In "AntiTrust," the new movie pitting a bunch of good-looking Open Source coders against a big, bad software company, the message is well-intentioned if a bit heavy-handed, but the plot requires you to suspend disbelief at several turns.
Still, it's the first major-studio picture starring the Open Source movement, so you may want to see it despite a predictable story line and uneven performances from its young cast. Or you could see it just to count the number of times the Gnome desktop appears, mostly for a second or two at a time.
"AntiTrust" stars too-pretty-to-be-a-geek Ryan Phillippe as Milo, a recent Stanford computer science graduate who abandons his friends' Open Source startup to work for software giant NURV (Never Underestimate Radical Vision) and its potato chip-munching, temper tantrum-prone founder Gary Winston (Tim Robbins). Winston, who flaunts his incredible wealth in his Pacific Northwest palace, spews speeches that would make any high school football coach proud, repeating things like, "The software business is binary. You're either a one or a zero, alive or dead."
First suspended disbelief: Winston hires Milo to work on Synapse, a satellite-powered messaging system that is supposed to allow someone with the right codes to broadcast anything they want to every TV, cell phone, and computer in the world. Milo signs up 42 days before Synapse is supposed to launch.
Second suspended disbelief: While the backdrop of NURV's huge campus appears somewhat realistic, with action figures and movie posters at the worker bees' desks, everyone is exceptionally well groomed despite working crazy hours to finish Synapse.
Third suspended disbelief: The neat, Hollywood ending wraps the loose ends up with amazing simplicity. The bad guys end up with nearly laughable consequences after the movie's climax.
Fourth suspended disbelief: Winston has his fingers everywhere, stealing code from the top programmers around the world, and planting moles in convenient places no evil genius could ever anticipate.
A deep vein of paranoia runs throughout the movie, one even the most fanatical conspiracy theorists might find amusing. But, hey, it's a movie, and if you go into it thinking you're seeing James Bond as a geek, you can feel like you're watching entertaining cheese. And it's fun to see what gadgets the movie-makers can dream up, things like electronic canvasses that automatically adjust the art to the taste of the person who's entered the room.
However, there are a couple of scenes that had the audience laughing, and not because the humor was intended. When Milo realizes Winston isn't quite what he seems, the special effects had the geek boys sitting behind me snorting at the cheesiness of it all. In another scene, Milo casually drops Bill Gate's name in a conversation with Winston, as if to say, "Look, this really isn't a movie based on Microsoft. Really!"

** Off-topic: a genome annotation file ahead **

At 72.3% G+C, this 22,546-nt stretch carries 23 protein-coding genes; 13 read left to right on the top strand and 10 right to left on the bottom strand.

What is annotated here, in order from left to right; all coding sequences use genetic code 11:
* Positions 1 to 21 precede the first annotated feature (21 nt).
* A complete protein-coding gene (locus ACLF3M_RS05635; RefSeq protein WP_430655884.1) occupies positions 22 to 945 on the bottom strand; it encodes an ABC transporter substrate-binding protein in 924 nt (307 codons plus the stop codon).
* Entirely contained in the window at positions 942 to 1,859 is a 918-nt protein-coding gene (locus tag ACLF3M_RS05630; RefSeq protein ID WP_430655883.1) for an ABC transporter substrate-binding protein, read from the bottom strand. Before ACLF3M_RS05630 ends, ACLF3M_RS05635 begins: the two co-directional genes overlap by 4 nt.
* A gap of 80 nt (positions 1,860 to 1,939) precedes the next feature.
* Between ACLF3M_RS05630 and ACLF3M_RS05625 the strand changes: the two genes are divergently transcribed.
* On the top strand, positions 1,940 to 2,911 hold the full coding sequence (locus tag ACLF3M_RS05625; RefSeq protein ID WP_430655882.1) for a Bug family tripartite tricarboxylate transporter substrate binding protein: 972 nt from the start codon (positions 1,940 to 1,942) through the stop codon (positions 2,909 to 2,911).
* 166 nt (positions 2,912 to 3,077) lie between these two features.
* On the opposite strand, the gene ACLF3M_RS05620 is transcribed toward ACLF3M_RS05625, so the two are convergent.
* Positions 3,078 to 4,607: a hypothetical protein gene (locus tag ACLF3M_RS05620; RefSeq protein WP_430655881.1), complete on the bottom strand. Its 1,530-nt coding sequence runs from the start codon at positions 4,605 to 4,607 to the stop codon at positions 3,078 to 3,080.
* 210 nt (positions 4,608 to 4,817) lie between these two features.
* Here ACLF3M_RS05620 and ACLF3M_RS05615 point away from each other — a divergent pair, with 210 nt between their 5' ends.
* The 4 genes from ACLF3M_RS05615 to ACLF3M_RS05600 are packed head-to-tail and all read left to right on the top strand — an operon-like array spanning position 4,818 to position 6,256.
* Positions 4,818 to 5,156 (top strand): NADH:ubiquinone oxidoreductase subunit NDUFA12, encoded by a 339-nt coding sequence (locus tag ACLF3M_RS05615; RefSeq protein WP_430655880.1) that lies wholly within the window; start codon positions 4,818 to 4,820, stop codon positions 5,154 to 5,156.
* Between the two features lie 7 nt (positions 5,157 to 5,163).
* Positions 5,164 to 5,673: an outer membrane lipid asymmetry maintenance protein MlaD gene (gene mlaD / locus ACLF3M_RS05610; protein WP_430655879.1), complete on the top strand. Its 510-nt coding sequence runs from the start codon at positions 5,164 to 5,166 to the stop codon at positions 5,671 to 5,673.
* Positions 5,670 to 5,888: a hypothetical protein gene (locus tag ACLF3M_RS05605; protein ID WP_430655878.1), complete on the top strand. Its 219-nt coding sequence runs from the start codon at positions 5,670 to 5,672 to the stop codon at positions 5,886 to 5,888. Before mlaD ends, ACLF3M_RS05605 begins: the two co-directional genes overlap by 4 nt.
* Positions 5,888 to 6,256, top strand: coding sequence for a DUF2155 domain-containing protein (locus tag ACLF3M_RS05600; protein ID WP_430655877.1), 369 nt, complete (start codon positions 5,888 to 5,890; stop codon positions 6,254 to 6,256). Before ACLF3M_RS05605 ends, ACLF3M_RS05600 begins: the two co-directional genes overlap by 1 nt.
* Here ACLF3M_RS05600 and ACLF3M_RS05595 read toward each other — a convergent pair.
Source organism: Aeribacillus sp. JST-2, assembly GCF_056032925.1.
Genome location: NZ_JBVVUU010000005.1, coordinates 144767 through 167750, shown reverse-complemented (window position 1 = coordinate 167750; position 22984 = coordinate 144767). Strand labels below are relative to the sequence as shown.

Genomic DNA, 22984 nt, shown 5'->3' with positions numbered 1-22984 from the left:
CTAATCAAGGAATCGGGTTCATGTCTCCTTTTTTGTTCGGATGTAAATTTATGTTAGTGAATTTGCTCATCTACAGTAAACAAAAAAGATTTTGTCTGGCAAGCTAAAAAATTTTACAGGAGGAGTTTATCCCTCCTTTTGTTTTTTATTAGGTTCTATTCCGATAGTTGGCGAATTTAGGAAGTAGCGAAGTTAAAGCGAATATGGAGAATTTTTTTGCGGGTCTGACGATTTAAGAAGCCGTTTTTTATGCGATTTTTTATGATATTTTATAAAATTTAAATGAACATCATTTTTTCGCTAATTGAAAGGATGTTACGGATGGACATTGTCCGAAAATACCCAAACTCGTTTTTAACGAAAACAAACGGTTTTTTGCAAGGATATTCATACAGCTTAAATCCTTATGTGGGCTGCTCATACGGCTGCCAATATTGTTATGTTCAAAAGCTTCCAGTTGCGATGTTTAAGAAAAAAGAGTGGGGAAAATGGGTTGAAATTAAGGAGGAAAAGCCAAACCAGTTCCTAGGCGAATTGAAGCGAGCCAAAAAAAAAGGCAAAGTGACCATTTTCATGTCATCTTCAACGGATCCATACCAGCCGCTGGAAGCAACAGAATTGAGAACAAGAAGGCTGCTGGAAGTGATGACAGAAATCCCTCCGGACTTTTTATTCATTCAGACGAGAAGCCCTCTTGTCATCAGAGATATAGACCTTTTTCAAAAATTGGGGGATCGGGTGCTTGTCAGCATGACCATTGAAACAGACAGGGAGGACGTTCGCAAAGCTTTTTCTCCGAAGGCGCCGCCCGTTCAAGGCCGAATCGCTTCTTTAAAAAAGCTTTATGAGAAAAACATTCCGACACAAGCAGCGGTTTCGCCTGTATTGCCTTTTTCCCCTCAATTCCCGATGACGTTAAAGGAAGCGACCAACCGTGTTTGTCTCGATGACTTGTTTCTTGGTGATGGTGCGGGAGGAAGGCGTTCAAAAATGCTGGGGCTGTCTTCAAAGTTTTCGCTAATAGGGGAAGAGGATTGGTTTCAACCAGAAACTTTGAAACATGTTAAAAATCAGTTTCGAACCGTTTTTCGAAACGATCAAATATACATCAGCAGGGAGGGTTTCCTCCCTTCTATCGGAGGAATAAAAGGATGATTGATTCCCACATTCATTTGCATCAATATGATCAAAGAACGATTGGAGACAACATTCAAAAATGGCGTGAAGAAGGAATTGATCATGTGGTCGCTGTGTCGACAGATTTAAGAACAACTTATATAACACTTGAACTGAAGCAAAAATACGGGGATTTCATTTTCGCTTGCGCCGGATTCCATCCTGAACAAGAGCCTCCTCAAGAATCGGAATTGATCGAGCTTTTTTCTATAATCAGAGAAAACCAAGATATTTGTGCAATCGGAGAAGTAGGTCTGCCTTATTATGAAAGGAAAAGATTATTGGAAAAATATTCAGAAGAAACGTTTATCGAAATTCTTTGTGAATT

Character development takes a back seat to plot twists, although the comment from my movie-going partner was, "Even your non-geek girlfriend could anticipate everything that happened." Don't expect a lot of surprises.
Characters Alice (Claire Forlani) as Milo's girlfriend and Lisa (Rachel Leigh Cook) as a NURV-boy lust object are flat, and their purpose seems to be as much a reward to the 17-year-old geek boys in training who'll see the movie as to further the plot. The movie's rated PG-13, so don't expect too much of the eye candy.
Still, the movie has the classic David vs. Goliath theme that some audiences will enjoy, especially when the David is a small group of Open Source crusaders and the Goliath is a Microsoft clone. Movie-goers looking for an in-depth explanation of Open Source will be disappointed -- the one-line description is something like, "Knowledge should be shared with the world." The movie's Web site goes into more depth, although some of the information isn't available unless you have Apple's Quicktime.
There was scattered applause from the audience at the suburban Baltimore megaplex where I saw "AntiTrust" Friday night. But if you want to see it in a theater, go soon. On opening night, the theater was about a quarter full. "AntiTrust" is probably worth a $7.50 ticket on a night when you've got nothing else planned.
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